B: Retrogressive, Accusatory Activism Eritrean diaspora intellectuals and veteran activists are looked upon with high hopes and expectations as a force capable of advancing the opposition movement to an eventual success. The commitment of most of these elites to the cause of democracy and justice and their dedication to the struggle for democratic change in Eritrea promise nothing less. However, some among them have lately drifted into a routine of reciting the regime’s crimes and cruelties – some recent, others decades old – and condemning its tyrannical ways. So much so they seem to be engrossed in such futile exercise to the exclusion of engaging in proactive measures that would push the struggle forward.

The PFDJ regime’s record of the past two decades leaves no doubt about its tyrannical nature. Many of its policies and practices on governance and on foreign relations have been the target of widespread and frequent international condemnations. Nothing is to be gained, therefore, by engaging in more of the same passive reaction to the evils of the regime. What is needed, instead, is intensification of the struggle through adoption of creative and flexible tactics/approaches appropriate to the region’s evolving geopolitical dynamics and shifting alliances.

C: Enemy Subversion The profusion within the movement of small, loosely-organized groups with apparent apathy toward mutual cooperation and little affinity for each other has rendered the movement vulnerable to enemy subversion. The PFDJ regime has been untiring in its clandestine operations to divide and weaken diaspora opposition. In addition, the Horn region is home to political entities which not only avow their aversion to Eritrea’s progress, but are actively hostile to its very existence as a nation-state. To serve their respective ambitions and interests and in pursuit of their political agendas, both hostile forces continue to exert sustained effort to infiltrate and undermine opposition groups, hence to paralyze the movement. Working secretly from within, their infiltrators and fifth-columnist collaborators spread misinformation, lies and hatred to incite political, ethnic, regional and religious tensions thereby fostering division, animosity and internecine fighting within and between groups.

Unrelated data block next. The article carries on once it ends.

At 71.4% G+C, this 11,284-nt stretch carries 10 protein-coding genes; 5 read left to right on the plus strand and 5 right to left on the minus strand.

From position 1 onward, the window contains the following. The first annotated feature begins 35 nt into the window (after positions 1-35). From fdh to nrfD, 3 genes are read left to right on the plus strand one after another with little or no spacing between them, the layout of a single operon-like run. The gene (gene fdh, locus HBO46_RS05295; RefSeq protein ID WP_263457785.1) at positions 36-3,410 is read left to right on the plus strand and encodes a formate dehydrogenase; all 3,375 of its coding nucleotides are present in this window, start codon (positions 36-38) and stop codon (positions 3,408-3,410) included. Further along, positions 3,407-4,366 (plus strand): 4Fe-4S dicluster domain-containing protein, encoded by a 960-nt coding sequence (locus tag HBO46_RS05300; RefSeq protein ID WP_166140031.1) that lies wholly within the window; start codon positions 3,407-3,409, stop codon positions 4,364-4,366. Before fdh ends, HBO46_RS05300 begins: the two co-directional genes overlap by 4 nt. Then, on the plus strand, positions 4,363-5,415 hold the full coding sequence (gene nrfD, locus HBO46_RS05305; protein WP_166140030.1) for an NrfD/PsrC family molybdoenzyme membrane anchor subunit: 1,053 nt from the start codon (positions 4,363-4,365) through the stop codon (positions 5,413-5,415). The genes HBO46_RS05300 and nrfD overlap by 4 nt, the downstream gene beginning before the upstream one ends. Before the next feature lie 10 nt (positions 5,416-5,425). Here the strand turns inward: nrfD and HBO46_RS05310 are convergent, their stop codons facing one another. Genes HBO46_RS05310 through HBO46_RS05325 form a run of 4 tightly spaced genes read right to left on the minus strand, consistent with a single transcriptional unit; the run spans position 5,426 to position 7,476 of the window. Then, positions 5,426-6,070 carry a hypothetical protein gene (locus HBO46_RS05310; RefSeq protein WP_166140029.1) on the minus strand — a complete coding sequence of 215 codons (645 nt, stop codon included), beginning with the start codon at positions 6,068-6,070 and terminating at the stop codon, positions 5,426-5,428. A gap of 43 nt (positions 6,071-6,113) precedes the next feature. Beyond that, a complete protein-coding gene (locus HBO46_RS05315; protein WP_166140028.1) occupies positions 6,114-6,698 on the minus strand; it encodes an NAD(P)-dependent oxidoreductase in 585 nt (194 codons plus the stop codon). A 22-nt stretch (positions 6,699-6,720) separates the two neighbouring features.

D: Vitiation of the Movement Continued fragmentation of the movement has recently given rise to groups which claim to identify with the opposition movement, but pursue agendas antithetical to that of the mainstream opposition. Some of these groups have been urging predisposed Western powers and their client rebels in the region to invade Eritrea, remove the current regime and install a puppet government in its place; all while positioning themselves as the perfect candidate for that role. Others are working for the realization of the far-fetched dream of an entity in the region which aspires to end Eritrea’s existence as we know it, by causing its break-up and incorporating parts thereof into a new “Greater” country – a dream reminiscent of the delusion that fueled the disastrous “Greater Somalia” expansionist adventure of the 1970s!